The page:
Taking a bite out of your cancer and heart disease risks
When Apple launched its IPO in 1980, a share cost $22. As of this writing, it sells for $206.50 (after four stock splits!). It was a good buy early on, but who could have imagined its future increase in value from that first day?
You could say the same is true for apples -- of the Fiji, Gala and Delicious varieties. We've always said an apple a day keeps the doctor away, but who knew that its nutrients -- especially the flavonoids -- would be one way to keep heart disease and cancer away too?
New research published in Nature Communications affirms the importance of eating a diet high in polyphenol flavonoids. Apples deliver many kinds -- including quercetin, catechin and procyanidins. They fight against chronic inflammation and all that it can cause. Especially powerful are apple peels that are darker, redder and bluer (really! think Macoun). Other foods high in flavonoids include tomatoes, tea (green, in particular) and dark chocolate (75% cacao), as well as berries, citrus fruit and leafy greens.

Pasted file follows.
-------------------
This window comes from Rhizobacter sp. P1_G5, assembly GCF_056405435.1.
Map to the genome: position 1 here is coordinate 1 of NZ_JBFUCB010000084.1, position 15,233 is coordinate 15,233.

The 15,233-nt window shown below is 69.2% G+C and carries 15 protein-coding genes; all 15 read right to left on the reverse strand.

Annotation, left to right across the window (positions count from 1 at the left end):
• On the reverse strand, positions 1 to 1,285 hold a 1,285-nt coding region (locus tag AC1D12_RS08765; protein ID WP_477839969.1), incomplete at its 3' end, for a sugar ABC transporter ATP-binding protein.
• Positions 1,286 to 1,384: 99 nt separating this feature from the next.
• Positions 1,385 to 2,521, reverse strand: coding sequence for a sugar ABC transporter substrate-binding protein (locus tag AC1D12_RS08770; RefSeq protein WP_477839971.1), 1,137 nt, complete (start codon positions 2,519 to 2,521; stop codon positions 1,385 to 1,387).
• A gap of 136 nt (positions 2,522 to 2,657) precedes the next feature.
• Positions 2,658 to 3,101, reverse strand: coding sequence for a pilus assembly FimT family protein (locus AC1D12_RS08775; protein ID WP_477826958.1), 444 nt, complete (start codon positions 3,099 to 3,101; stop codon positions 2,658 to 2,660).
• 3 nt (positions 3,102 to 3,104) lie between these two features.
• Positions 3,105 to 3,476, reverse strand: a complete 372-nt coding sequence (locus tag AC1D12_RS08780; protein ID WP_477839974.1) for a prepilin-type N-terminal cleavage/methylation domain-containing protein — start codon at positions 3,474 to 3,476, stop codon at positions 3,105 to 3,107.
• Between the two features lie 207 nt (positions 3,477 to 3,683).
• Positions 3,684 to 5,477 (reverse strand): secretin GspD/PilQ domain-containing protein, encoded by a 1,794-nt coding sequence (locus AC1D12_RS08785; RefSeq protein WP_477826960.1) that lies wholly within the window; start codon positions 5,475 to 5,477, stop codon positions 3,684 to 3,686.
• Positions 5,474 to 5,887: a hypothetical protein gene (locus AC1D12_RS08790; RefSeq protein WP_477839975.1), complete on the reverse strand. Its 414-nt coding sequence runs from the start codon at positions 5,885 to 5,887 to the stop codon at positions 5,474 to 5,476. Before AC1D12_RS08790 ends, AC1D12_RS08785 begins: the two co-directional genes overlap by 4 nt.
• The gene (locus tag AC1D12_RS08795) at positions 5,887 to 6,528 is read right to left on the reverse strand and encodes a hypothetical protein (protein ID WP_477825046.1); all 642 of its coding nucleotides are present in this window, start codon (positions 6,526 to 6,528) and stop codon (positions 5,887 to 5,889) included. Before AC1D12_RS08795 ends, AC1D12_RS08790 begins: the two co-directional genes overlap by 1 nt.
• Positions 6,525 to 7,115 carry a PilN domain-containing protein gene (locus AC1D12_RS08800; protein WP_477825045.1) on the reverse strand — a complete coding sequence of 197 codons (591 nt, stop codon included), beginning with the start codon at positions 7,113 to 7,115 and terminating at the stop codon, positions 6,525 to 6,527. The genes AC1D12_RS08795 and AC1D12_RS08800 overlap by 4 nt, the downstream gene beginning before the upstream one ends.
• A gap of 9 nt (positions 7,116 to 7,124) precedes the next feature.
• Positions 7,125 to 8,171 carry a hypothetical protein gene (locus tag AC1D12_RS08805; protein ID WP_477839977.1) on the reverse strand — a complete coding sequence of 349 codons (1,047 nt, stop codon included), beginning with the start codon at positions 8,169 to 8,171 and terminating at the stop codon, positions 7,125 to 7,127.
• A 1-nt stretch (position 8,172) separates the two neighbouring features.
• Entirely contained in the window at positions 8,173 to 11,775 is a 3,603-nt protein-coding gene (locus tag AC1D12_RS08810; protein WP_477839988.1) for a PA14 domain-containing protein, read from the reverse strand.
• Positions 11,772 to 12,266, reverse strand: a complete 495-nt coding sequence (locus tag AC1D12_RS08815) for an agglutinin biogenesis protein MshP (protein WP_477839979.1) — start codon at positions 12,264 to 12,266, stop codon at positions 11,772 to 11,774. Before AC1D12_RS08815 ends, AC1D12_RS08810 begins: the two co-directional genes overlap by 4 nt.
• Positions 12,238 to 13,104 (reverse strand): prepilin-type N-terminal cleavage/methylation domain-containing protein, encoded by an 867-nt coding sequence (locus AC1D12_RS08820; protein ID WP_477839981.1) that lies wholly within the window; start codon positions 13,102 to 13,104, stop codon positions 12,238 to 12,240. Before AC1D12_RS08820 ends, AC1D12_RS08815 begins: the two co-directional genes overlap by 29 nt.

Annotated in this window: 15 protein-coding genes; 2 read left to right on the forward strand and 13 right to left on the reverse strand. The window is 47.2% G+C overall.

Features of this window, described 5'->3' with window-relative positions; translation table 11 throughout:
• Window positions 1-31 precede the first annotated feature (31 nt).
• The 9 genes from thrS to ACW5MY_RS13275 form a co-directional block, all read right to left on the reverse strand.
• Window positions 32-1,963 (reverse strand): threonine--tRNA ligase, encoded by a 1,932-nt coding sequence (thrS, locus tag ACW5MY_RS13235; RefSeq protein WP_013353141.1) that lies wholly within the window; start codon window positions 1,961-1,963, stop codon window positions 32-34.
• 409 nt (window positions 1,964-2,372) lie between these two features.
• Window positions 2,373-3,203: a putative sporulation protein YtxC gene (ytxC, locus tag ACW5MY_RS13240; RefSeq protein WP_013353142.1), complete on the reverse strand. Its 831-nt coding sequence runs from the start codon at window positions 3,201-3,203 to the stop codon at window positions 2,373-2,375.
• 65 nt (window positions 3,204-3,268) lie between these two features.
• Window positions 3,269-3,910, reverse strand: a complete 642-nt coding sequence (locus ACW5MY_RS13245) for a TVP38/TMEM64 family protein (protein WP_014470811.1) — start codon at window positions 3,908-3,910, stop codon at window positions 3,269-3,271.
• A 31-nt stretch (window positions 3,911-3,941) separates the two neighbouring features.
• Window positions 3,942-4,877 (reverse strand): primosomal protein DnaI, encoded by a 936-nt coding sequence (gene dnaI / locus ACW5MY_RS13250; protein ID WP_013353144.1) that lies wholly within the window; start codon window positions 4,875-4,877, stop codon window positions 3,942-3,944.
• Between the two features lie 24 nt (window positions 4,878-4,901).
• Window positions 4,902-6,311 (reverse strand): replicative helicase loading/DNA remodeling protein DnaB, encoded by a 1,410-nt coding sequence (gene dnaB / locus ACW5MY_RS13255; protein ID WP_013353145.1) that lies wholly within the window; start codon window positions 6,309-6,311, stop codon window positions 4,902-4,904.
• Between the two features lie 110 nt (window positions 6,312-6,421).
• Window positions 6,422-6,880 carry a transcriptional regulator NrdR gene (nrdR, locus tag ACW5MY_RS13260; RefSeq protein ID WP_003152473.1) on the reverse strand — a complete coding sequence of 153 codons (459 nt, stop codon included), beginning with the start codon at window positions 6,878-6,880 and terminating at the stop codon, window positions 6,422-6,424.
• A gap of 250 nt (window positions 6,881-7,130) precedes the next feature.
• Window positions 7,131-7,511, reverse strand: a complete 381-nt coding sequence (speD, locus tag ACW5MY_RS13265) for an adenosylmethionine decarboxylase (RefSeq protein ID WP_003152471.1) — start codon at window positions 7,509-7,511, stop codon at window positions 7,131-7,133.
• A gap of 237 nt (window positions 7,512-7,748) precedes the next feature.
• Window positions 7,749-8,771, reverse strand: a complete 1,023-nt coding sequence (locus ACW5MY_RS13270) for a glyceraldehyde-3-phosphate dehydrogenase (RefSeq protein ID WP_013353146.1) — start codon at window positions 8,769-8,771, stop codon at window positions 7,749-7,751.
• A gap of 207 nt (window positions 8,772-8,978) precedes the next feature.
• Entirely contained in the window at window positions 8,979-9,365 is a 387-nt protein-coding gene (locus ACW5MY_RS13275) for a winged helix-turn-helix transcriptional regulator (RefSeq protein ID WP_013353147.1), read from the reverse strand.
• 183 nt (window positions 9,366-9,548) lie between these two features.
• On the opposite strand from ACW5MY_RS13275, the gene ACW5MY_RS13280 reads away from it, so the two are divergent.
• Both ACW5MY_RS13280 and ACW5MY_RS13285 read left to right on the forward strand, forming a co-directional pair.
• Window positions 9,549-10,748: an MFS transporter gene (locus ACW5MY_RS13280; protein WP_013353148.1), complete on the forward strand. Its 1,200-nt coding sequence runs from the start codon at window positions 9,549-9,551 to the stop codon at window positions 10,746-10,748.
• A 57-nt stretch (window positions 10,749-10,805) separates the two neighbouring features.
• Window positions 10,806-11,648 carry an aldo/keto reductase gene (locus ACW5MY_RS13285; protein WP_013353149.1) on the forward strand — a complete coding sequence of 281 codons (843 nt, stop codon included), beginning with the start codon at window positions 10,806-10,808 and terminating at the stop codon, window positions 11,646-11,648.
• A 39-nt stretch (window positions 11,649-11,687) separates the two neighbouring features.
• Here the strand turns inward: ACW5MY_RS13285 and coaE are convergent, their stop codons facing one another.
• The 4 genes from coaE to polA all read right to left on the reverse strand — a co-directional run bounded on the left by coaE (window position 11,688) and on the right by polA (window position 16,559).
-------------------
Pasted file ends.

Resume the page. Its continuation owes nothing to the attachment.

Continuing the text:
According to the study, based on data from over 50,000 adults, people who consume 500 mg of flavonoids daily (enjoy seven to nine servings of fruits and veggies every day, along with green tea) have the lowest risk of death from heart disease and cancer. The phytonutrient is especially beneficial to smokers, drinkers and those with obesity or sedentary habits. Of course, eating flavonoid-rich foods won't erase all the risks from an unhealthy lifestyle, but it's a great investment in your future.
Mehmet Oz, M.D. is host of "The Dr. Oz Show," and Mike Roizen, M.D. is Chief Wellness Officer and Chair of Wellness Institute at Cleveland Clinic. To live your healthiest, tune into "The Dr. Oz Show" or visit www.sharecare.com.
(c) 2019 Michael Roizen, M.D. and Mehmet Oz, M.D.
Distributed by King Features Syndicate, Inc.(c) 2019 Michael Roizen, M.D. and Mehmet Oz, M.D. Distributed by King Features Syndicate, Inc.